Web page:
FOR MORE INFORMATION: Please see Dave's web site (www.daveramsey.com) for more information about the Financial Peace program. If you want to learn more, buy a copy of "The Total Money Makeover." That book gives you all the information you need to get started.
A year ago, I became fed up. My wife and I both have great jobs and make good salaries. But, when I sat down to pay the bills, I found that we had no money left to buy groceries. We had too much debt; too many payments.
It was last July when I discovered Dave Ramsey. His radio program motivated me to get serious about our money.
I have been resisting blogging about this because it is somewhat personal, but I've now decided to blog about our debt-free journey.
I have a formulated a lot of opinions on money and debt over the past 11 months. I'll be sharing those along the way as I share our journey with you.
Here is a rundown of our debt (except our house payments) when we started our journey on the first of August, 2006:
Best Buy Credit Card: $1,847
VISA 1: $4,468
VISA 2: $8,158
VISA 3: $12,357
Care Credit: $1,600
2nd Mortgage: $12,109
2nd Mortgage: $32,029
Just 11 months later, here is the rundown:
2nd Mortgage: $11,995
2nd Mortgage: $31,665
You might be wondering why we have so many mortgage payments. We have two houses. In 2005, we purchased a home for my wife's parents. I think it's safe to say that we really couldn't afford it, but it was important to us to help them out. To rearrange our debt, we got a second mortgage on our primary home. Then we got a mortgage and a second mortgage on the house we purchased.
Our immediate goal is to pay off all our debt except for our 2 main house payments. So we have $85,745 to go.
We've made great progress in our first year. We've paid off over $45,000 in debt in just one year.
In a future post, I'll explain how we were able to do that.
Remember: "Debt is Dumb, Cash is King!"
Monday, July 09, 2007
Tuesday, June 05, 2007
Over the weekend, I broke a world record. Well, not just me... Me and 1,682 of my closest friends.
The record was for most guitars playing a song. We all took the field at Community America Ballpark and played "Smoke on the Water."
I wasn't sure about the event leading up to it, but it turned out to be a great time. The best part was that I got to hang out with my old buddies Kris and Mike, and play a little guitar with my son Joey. Kris, Mike and I were in a band years ago, so playing with those guys again was a blast.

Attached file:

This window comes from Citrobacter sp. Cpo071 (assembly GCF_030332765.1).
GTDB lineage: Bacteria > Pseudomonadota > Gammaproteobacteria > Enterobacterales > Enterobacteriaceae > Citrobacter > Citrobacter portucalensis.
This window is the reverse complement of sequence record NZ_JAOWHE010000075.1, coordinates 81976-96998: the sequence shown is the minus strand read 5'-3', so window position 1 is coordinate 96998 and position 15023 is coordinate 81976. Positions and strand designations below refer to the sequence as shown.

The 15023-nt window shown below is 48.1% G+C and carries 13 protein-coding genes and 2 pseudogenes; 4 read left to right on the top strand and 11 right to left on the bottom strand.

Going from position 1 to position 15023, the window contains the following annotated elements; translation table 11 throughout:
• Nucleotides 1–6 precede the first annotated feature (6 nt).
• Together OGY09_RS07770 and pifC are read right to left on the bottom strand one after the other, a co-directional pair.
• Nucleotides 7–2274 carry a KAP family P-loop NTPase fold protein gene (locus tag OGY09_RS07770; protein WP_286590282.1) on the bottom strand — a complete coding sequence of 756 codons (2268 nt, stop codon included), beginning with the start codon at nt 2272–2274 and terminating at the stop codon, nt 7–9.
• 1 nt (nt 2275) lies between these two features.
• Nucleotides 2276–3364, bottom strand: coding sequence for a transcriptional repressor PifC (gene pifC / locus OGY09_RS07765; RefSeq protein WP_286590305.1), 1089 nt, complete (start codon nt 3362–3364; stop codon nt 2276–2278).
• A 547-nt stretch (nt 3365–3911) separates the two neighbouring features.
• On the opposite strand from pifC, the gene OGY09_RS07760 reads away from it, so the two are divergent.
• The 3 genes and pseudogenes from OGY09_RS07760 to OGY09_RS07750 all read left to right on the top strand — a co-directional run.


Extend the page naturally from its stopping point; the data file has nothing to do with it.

Wednesday, May 30, 2007
I've been wanting to get a Pink Zune for my wife. When I saw Circuit City's sales flyer this week, I knew it was time to buy. The Pink Zune is a limited edition, only 100,000 of them are begin sold, and they are selling better than any other color of Zune. The retailers have started charging different prices for the different colors (see amazon.com), so at $199, I jumped on it.
We got the Pink Zune yesterday, and we let it charge and sync overnight. I'm excited to play with it tonight - specifically, to try the wireless sharing feature (this is the first time I've had two Zunes together to try it!).
My wife loves it, and I must say, the Pink looks very cool. It's much better in person than in the photos I've seen. I do find it curious that the Pink Zune does not have the Zune logo on the back like my black Zune has.
"Breakfast in America" was a huge album. I remember when it was released back in 1979. "The Logical Song" was a big hit, and I remember a story about how the saxaphone solo was recorded in a bathroom because they liked the sound of the echo in there.
There were some huge hits on that album, and not surprisingly, four of the tracks on "The Very Best of Supertramp" come from that album. Also included are some other Supertramp greats like "Give a Little Bit," "School," and "Bloody Well Right."
The Zune subscription is a great way to reaquaint yourself with old favorites.
But think about the possiblities. For example, a demo at the end of this video shows an interesting example of this technology in a retail setting.
Another cool idea: You and a friend have lunch, and wish to split the bill. You each lay your credit card on the table, and it automatically recognizes who you are and then displays pictures of each item you ordered. You and your friend can each drag your food items to your credit card, making splitting the bill easy. You then drag a slider over for the tip and touch the "pay" button.
How about this: You lay your Zune on the table. You then scroll through your music library using your finger, and you drag the songs you like over to the Zune and the music is synced to the Zune.